Source & Author: Francisco Blaha
As many of you must be aware, I like photography, I think is a great way to communicate, it “freezes” a piece of reality.
And while normally one emphasises the aesthetic or sentimental values of a picture, we forget that “freezing reality” for posterity has an amazing value as “evidence”, and knowing how to take good pictures that contain the key elements necessary in fisheries enforcement has become fundamental knowledge for MCS practicioners.
So I was really pleased to see this Photo Manual for Fisheries Enforcement that has been produced my colleague Per Erik Bergh leading the Stop Illegal Fishing team and Trigg Mat Tracking as part of their support to the FISH-i Africa and West Africa Task Forces, as it covers all the elements.
This manual provides very good information that is fit for purpose, I’ll definitely pass this manual to all the inspectors I know in the Pacific.
Photographs play a vital role in identifying vessels that are involved in illegal fishing and fisheries crime. By gathering information about the appearance, identity and operations of fishing vessels we are collecting evidence that may prove crucial for investigations – for example, documenting transhipment, recording which vessels operate together and establishing vessel identity fraud.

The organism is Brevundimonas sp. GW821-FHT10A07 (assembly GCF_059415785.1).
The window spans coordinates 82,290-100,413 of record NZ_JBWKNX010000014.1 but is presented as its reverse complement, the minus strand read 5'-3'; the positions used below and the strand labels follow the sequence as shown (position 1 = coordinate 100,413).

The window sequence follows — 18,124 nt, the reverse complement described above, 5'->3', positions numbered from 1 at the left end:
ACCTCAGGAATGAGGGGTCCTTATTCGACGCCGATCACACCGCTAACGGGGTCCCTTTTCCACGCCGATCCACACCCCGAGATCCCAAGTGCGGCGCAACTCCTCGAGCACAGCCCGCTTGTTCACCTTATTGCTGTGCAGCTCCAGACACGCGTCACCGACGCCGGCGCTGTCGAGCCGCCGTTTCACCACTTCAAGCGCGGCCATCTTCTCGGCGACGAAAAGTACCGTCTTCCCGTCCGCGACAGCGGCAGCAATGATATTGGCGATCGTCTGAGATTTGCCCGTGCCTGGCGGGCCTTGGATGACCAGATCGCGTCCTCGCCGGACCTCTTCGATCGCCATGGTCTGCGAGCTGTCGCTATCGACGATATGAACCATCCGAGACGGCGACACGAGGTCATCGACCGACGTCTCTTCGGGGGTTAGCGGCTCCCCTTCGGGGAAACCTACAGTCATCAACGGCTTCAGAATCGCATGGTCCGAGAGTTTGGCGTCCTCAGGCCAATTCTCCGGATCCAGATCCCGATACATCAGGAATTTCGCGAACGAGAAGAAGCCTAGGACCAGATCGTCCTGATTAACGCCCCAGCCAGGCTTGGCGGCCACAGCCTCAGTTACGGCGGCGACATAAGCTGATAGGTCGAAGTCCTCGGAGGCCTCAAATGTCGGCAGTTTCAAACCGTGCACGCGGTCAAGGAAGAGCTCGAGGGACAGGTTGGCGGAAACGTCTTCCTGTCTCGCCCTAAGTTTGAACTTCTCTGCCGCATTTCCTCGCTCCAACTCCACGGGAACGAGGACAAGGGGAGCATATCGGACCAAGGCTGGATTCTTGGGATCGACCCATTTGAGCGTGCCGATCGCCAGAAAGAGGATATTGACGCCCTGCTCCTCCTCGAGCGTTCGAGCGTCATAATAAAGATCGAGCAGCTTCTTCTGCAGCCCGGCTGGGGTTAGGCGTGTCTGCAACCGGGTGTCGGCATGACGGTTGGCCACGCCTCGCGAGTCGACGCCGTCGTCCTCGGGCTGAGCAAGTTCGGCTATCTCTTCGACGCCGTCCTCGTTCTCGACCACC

The ability to take and analyse photographs are important skills and cameras are an essential tool for anyone involved in fisheries monitoring and enforcement including fisheries inspectors, observers, MCS staff, field staff, the Coastguard and community groups.
I absolutely agree with them; it is only through the eradication of illegal fishing that developing nations and their people will enjoy the full benefits of stable and increased revenues from their fishery resources.
I wish NFDS (the consulting team behind all this good work), had a more sustained presence in the Pacific as I love to collaborate more with them.